The moment inspiration strikes — that feeling you get when a new idea wraps itself around you and refuses to let go — is so wondrous that it’s difficult to describe with words. Even for a writer.
I tend to compare this feeling to receiving a surprise gift in the mail. Not to bum you out or anything, but I don’t think anyone has ever sent me a surprise gift in the mail before. But I assume that holding it in your hands and being filled with awe and gratitude probably feels the same way a new idea feels.
It’s not just shiny and new and exciting. It’s unexpected in the best way possible. Even people who don’t particularly enjoy surprises certainly won’t complain when it’s a brand-new idea ringing the bell.
The adrenaline rush that comes with trying to figure out what to DO with your new idea is something quite unique. You have options. Do you scramble to the nearest disposable surface and write it down before it’s too late? Do you have the luxury of sitting down right this moment to start working on it — at the very least, constructing a rough outline of what it might look like? Do you tell someone? Announce it to the world?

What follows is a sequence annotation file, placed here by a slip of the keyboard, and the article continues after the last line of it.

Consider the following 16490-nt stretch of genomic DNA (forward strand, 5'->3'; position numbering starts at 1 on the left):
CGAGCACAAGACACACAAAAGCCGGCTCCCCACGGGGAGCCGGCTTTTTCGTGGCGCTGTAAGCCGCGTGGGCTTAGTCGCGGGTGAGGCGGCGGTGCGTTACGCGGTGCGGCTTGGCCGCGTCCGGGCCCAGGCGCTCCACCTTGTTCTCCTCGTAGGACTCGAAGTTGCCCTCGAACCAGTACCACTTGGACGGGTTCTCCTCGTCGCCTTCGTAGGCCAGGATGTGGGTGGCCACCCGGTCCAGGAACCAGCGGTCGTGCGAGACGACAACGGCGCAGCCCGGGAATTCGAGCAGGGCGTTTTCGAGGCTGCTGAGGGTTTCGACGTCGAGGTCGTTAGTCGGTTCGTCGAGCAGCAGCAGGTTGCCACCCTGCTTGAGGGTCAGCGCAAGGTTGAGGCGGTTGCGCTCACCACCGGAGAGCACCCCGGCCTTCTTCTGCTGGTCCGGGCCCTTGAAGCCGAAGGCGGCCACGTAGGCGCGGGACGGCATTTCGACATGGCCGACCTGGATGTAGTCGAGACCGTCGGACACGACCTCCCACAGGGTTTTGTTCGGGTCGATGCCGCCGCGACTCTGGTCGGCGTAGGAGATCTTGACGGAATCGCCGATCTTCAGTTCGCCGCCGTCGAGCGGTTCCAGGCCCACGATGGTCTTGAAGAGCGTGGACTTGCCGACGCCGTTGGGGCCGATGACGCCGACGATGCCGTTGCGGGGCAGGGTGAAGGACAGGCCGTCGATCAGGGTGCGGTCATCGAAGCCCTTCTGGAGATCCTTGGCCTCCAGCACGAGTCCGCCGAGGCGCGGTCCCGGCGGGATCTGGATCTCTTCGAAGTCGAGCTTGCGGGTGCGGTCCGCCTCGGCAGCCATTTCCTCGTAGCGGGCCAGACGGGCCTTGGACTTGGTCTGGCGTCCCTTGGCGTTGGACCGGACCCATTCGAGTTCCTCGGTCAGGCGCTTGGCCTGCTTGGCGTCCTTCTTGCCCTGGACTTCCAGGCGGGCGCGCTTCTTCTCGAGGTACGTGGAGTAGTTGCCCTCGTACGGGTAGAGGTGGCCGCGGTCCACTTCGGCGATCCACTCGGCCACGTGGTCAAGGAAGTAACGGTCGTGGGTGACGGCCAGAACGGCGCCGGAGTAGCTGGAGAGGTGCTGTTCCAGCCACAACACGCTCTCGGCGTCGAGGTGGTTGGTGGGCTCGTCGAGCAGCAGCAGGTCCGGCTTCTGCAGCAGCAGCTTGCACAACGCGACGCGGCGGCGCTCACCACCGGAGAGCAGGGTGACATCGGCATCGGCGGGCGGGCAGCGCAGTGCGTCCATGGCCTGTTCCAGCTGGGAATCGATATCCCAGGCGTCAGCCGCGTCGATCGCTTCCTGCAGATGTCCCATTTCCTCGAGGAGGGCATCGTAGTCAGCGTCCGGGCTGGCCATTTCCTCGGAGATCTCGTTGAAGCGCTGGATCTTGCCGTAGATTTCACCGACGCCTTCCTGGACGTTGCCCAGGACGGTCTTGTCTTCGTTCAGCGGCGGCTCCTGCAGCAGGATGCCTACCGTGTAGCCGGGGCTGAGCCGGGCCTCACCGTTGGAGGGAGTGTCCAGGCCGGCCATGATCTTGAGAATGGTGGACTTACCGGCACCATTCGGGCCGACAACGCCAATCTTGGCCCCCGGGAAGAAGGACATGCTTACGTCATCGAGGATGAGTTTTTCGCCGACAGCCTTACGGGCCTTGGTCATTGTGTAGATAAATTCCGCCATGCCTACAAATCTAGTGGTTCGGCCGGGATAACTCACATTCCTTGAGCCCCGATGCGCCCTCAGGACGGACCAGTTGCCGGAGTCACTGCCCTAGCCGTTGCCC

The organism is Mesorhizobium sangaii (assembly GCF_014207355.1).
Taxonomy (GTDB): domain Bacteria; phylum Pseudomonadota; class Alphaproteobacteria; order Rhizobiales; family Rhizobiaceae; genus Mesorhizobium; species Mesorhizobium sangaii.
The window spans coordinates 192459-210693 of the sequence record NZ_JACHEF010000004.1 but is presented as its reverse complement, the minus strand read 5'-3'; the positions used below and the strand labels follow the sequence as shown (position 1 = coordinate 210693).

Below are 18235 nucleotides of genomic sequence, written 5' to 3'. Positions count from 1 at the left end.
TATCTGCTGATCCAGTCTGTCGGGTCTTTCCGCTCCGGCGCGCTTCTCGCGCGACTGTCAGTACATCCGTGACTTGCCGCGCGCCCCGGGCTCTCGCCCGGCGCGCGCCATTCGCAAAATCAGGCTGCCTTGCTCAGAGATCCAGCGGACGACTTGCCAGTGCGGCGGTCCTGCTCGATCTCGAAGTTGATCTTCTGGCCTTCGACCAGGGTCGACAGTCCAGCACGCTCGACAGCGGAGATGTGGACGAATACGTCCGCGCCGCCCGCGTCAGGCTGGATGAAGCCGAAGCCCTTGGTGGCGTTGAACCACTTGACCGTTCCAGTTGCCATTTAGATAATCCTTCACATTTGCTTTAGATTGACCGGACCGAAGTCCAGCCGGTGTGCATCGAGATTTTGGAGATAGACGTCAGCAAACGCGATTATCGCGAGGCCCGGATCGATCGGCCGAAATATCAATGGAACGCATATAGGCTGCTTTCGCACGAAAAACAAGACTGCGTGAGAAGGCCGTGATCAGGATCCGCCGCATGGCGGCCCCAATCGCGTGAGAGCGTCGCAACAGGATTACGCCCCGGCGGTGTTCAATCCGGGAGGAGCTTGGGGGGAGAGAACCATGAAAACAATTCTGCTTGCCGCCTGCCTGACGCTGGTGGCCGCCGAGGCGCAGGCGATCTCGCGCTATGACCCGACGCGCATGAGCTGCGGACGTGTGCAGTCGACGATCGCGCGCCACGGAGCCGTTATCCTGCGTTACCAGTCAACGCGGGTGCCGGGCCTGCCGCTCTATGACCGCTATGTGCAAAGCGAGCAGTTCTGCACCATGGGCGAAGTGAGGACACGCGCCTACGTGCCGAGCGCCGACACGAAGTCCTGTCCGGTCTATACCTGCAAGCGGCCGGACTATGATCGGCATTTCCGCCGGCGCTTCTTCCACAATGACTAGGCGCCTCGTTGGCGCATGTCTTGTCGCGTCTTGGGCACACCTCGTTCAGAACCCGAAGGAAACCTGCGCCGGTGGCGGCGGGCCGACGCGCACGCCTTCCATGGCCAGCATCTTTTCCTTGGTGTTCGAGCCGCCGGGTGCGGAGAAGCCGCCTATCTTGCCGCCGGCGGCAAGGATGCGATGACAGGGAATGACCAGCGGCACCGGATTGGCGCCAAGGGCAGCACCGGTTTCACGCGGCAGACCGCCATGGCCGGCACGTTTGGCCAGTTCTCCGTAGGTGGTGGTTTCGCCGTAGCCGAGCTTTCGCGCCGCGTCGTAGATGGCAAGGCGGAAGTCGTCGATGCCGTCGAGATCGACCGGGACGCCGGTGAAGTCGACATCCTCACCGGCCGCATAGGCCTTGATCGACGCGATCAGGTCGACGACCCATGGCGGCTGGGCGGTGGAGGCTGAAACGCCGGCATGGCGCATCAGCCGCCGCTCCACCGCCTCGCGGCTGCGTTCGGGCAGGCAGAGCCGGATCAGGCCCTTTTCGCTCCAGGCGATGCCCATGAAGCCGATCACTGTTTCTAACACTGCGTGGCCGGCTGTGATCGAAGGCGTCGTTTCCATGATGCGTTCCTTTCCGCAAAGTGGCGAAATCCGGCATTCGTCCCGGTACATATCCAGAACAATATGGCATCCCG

The truth is that when it comes to transferring ideas from your head to your hand (and preferably from your hand to something else, like a blank document), it doesn’t matter how you do it. As long as you do it, and release it from the tight cage of your mind so that it can begin to grow outside of your brain.
But sometimes you never get to that point. You truly believe that this time “I swear I’ll remember it and write it down as soon as I’m done doing this other more important thing that might not actually be more important but whatever.”
And by the time you do come back to it, the idea is — or so it seems — long gone.